S Mobility PAT Shrinks 80% Y-o-Y; Services Biz Outperforms Devices Unit

11 Nov, 2011

Mobile Internet company S Mobility SpiceMobiles.aspx has recorded sharp drop in profits for the second quarter as operating margins were severely hit in its handsets business and was compounded by decline in segment profits in services unit as well.

Poor results from the company that switched its business model from primarily a device maker to a mobile Internet company early this year, follows similar operational numbers for Q2 from OnMobile Global that also recorded shrinking operational margins even as net profit was buoyed by one time gain due to sale of stake in a firm.


S Mobility's revenues rose 12.5 per cent over Q2 FY'11 and 2.8 per cent sequentially over Q1 FY'12 to Rs 540.7 crore. This was led by 14.5 per cent Y-o-Y growth in its services business that generated revenues of Rs 62.3 crore in the quarter while devices unit saw 11.8 per cent revenue increase over Q2 FY'11. On a sequential basis too services business grew faster.


Part of B K Modi controlled Spice Group, S Mobility (formerly Spice Mobility) recorded consolidated net profit of Rs 10.2 crore declining over 80 per cent from Rs 52 crore in the second quarter last year. On a sequential basis, also net profit more than halved from Rs 24.3 crore for the quarter ended June 30.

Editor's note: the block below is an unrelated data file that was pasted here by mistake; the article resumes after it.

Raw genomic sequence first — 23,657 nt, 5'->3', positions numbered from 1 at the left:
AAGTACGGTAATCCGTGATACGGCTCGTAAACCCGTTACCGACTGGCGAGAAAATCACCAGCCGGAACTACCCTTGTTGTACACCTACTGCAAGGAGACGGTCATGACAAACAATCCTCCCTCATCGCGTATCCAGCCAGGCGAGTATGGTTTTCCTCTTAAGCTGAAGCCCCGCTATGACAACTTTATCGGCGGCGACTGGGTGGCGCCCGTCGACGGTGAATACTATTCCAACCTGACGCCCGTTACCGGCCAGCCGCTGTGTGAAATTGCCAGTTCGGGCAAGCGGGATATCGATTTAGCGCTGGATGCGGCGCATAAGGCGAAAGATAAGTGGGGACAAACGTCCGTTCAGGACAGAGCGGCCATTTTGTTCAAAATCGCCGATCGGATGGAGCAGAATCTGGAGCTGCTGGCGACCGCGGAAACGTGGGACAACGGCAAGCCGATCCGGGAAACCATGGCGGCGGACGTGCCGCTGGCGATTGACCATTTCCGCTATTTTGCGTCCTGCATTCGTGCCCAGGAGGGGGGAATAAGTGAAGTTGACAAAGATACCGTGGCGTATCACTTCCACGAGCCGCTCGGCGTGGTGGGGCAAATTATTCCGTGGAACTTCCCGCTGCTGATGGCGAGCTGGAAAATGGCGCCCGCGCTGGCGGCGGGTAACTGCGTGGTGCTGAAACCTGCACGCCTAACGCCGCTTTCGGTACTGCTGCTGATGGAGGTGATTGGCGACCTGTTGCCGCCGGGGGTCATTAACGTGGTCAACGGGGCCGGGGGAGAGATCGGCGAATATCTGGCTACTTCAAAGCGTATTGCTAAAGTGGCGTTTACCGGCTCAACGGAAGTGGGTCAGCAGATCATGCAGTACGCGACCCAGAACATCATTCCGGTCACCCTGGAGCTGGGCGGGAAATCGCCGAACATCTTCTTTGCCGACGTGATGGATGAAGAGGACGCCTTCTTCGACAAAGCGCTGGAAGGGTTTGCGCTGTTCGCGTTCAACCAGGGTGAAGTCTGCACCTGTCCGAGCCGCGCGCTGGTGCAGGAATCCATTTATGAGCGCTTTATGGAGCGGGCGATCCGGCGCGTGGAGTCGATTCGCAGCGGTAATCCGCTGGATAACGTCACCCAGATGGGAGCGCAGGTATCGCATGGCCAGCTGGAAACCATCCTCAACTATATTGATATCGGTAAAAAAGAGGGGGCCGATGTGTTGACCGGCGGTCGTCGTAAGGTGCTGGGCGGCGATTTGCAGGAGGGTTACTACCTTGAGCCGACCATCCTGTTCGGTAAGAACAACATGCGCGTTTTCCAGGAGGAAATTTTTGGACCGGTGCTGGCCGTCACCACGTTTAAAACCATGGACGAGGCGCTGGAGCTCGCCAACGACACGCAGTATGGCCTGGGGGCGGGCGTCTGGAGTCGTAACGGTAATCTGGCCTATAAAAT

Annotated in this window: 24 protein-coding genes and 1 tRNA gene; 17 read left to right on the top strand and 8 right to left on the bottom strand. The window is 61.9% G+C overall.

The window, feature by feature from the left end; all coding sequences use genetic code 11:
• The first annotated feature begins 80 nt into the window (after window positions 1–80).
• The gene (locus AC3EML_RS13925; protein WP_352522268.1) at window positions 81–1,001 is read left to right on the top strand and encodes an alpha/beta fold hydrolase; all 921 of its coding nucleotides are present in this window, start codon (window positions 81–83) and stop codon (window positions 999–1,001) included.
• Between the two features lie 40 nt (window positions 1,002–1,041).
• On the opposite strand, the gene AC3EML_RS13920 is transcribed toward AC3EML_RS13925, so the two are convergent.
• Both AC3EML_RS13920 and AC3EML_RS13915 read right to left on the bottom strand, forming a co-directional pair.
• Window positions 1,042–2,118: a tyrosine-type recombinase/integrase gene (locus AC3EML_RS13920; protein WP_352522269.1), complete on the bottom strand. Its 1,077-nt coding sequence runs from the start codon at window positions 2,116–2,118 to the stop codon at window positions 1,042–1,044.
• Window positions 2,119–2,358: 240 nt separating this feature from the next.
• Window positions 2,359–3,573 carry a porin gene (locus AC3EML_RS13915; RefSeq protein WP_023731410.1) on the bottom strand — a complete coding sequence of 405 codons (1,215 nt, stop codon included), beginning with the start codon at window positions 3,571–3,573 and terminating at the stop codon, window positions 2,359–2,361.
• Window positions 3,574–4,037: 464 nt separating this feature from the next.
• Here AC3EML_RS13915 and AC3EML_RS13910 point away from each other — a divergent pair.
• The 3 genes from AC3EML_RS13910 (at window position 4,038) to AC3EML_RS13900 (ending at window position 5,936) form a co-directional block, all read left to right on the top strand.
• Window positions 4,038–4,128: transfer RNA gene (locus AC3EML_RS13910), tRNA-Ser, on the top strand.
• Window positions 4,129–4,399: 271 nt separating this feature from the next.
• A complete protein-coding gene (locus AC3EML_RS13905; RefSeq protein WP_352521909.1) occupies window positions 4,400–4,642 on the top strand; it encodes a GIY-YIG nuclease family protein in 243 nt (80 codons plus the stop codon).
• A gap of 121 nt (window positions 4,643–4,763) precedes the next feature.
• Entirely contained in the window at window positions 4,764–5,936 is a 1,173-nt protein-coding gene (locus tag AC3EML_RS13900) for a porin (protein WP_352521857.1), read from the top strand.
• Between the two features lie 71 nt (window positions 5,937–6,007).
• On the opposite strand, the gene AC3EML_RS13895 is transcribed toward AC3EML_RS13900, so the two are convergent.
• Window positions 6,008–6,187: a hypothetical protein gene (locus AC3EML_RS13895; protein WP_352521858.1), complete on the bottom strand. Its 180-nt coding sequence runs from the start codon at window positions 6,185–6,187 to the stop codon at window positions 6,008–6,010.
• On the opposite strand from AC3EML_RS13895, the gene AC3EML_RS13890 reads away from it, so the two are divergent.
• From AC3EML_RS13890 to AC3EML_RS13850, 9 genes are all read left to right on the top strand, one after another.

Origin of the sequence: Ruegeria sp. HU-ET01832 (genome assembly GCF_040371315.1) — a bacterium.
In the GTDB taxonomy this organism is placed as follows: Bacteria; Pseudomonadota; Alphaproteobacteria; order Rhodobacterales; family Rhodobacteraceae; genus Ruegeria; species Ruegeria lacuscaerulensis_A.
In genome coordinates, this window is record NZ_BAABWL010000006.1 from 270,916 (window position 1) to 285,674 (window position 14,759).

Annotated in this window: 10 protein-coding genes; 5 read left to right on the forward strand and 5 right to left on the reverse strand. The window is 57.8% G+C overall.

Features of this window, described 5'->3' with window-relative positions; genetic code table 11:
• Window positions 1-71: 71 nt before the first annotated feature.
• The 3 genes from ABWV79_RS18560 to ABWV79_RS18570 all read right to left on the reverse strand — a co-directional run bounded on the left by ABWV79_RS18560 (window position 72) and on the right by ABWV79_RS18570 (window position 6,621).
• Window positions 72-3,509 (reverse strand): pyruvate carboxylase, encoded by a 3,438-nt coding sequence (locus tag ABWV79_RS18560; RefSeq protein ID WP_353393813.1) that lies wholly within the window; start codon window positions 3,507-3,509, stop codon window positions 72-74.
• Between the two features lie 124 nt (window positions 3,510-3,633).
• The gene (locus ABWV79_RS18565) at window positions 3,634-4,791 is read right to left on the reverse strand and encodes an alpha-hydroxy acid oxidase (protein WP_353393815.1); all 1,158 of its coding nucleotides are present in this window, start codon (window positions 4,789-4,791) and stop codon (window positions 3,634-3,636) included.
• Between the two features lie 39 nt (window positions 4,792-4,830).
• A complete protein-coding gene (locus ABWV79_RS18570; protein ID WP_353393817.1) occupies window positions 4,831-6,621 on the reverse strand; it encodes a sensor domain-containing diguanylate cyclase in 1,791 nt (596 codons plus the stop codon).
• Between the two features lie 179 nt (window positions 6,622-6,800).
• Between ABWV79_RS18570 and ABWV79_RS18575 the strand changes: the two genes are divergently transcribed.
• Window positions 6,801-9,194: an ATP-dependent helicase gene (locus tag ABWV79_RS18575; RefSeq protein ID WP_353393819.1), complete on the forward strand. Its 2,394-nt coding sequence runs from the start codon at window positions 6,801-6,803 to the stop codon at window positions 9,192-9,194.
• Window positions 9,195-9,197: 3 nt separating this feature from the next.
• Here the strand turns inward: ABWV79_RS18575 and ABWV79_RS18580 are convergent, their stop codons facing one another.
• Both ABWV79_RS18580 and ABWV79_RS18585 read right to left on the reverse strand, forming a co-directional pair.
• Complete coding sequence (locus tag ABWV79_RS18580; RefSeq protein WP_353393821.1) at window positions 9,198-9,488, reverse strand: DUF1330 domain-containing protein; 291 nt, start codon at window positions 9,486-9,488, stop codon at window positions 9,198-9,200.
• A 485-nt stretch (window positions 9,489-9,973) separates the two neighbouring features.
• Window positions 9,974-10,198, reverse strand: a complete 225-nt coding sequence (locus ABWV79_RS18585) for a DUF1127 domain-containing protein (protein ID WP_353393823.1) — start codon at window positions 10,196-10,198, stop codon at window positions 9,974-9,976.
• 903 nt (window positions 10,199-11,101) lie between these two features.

A look at its expenditure gives a glimpse of what went wrong. The big increase in expenses came from purchase of finished/traded products, besides 15 times jump in raw material costs, over twofold increase in branding expenses besides other cost heads. Segment results show dip in profit margins for both devices and services business. While devices business witnessed almost 95 per cent drop Y-o-Y in segment profit to Rs 2.1 crore, services business also saw Y-o-Y decline of 30.5 per cent to Rs 8.3 crore. This also goes to show how the firm depended primarily on its services unit to generate profits.

Sequentially also the devices business saw a much sharper decline in segment profit compared to the services business. Although this seems natural in the long run given severe price erosion in the handsets business with fast product obsolescence, the margin contrast between the devices and services business just goes on to reiterate the challenge that consumer electronics makers across the world are facing, how to make money from products everyone loves to buy!

Given this scenario it also puts a question mark over profitability of other local handset makers who have managed to grab a portion of the market with their value offerings and also attracted PE investors too Micromax.